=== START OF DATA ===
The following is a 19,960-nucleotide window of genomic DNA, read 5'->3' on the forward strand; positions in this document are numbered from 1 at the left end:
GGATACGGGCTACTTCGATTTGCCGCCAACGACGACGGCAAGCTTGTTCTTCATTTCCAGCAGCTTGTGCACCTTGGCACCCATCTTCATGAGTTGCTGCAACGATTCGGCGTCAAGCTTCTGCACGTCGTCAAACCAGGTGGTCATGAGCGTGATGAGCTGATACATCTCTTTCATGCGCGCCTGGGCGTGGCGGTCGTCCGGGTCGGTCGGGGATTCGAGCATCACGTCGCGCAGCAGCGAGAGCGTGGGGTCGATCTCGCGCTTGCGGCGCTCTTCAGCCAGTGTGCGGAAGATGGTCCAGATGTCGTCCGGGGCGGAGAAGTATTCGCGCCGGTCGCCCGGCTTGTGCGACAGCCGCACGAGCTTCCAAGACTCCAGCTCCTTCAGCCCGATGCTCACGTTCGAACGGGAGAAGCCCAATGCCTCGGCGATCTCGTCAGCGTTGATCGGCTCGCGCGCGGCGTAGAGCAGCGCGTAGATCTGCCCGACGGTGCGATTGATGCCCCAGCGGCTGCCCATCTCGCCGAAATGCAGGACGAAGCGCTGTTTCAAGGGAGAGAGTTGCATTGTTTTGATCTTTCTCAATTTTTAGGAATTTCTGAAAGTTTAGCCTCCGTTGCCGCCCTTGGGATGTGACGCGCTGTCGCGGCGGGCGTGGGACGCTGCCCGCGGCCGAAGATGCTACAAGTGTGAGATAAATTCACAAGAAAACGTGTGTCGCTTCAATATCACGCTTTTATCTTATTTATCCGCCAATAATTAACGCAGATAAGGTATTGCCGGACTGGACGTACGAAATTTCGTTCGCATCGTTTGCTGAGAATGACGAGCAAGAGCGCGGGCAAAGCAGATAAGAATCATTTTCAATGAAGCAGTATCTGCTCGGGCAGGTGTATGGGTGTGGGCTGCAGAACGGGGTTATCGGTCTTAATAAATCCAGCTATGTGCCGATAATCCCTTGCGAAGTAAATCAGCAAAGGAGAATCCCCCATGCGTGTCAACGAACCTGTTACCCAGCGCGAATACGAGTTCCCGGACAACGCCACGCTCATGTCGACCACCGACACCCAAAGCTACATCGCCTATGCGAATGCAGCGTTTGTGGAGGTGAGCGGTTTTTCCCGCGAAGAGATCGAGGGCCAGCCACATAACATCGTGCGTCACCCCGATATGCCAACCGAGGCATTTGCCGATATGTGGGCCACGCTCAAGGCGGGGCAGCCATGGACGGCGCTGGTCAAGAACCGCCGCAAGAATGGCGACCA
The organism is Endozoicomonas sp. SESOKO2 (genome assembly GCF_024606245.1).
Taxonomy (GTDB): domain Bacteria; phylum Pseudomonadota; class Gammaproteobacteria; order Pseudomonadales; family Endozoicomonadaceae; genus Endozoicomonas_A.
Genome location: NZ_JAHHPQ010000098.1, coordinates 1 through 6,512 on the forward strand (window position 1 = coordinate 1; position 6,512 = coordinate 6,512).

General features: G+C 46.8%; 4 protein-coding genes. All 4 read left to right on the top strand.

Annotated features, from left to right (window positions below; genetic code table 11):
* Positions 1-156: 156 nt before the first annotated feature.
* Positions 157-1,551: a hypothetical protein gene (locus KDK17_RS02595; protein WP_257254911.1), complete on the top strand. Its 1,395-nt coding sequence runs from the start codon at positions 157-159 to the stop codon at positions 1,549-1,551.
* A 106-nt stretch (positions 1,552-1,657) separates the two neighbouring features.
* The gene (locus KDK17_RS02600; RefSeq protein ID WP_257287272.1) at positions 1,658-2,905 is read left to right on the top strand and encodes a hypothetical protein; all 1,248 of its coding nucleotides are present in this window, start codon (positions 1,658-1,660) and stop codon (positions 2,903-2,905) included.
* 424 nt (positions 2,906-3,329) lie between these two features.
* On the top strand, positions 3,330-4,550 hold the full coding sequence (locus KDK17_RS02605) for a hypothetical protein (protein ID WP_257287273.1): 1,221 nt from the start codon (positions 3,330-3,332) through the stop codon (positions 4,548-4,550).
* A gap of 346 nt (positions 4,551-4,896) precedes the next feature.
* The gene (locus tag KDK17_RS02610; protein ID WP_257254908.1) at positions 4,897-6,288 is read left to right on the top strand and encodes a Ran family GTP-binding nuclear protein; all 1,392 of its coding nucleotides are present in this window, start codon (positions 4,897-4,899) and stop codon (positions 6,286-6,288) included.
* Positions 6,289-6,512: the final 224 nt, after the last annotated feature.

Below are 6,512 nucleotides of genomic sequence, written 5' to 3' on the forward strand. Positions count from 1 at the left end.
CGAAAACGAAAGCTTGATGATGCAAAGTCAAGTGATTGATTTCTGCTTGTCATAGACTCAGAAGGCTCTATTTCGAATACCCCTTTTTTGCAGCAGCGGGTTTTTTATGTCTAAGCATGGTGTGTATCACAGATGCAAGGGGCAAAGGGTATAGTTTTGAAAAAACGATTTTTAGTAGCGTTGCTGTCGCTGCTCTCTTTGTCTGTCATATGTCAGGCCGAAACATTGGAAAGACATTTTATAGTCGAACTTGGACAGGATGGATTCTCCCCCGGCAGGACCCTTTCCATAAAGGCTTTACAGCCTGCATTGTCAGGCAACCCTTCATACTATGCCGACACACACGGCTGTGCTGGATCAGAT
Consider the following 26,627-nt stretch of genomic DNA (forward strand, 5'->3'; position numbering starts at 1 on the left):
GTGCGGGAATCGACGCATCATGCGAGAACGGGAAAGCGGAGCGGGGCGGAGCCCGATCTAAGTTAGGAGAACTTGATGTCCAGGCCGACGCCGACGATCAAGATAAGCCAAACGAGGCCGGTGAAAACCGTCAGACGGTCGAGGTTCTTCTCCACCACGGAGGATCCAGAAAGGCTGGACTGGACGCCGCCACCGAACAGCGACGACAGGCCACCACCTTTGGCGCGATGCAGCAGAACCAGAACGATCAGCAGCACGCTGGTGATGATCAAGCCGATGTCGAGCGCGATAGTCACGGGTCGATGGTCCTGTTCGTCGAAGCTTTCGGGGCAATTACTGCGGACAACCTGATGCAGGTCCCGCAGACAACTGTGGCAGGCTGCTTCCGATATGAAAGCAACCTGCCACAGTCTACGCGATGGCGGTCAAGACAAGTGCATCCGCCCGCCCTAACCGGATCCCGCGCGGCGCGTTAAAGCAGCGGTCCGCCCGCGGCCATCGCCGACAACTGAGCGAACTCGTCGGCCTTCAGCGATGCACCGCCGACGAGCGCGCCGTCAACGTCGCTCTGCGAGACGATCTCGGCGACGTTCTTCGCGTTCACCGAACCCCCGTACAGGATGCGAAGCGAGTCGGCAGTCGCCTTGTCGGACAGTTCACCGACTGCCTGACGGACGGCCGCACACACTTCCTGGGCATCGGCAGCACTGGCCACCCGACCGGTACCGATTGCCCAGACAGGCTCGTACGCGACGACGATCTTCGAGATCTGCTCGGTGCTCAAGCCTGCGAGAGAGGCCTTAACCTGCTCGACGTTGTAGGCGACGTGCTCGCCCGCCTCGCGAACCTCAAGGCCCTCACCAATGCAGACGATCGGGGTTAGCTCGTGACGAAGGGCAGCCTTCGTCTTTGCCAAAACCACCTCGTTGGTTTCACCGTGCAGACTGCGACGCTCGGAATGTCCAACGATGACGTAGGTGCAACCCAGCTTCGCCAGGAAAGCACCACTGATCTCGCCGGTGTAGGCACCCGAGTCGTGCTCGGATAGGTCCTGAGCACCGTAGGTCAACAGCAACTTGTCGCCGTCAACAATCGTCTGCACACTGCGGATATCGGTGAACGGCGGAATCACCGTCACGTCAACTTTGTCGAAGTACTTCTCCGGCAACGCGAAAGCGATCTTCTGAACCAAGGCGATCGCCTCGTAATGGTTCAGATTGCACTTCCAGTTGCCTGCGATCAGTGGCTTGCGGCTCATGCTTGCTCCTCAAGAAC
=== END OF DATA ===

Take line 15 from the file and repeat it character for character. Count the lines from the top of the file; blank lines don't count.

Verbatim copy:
* The gene (locus tag KDK17_RS02610; protein ID WP_257254908.1) at positions 4,897-6,288 is read left to right on the top strand and encodes a Ran family GTP-binding nuclear protein; all 1,392 of its coding nucleotides are present in this window, start codon (positions 4,897-4,899) and stop codon (positions 6,286-6,288) included.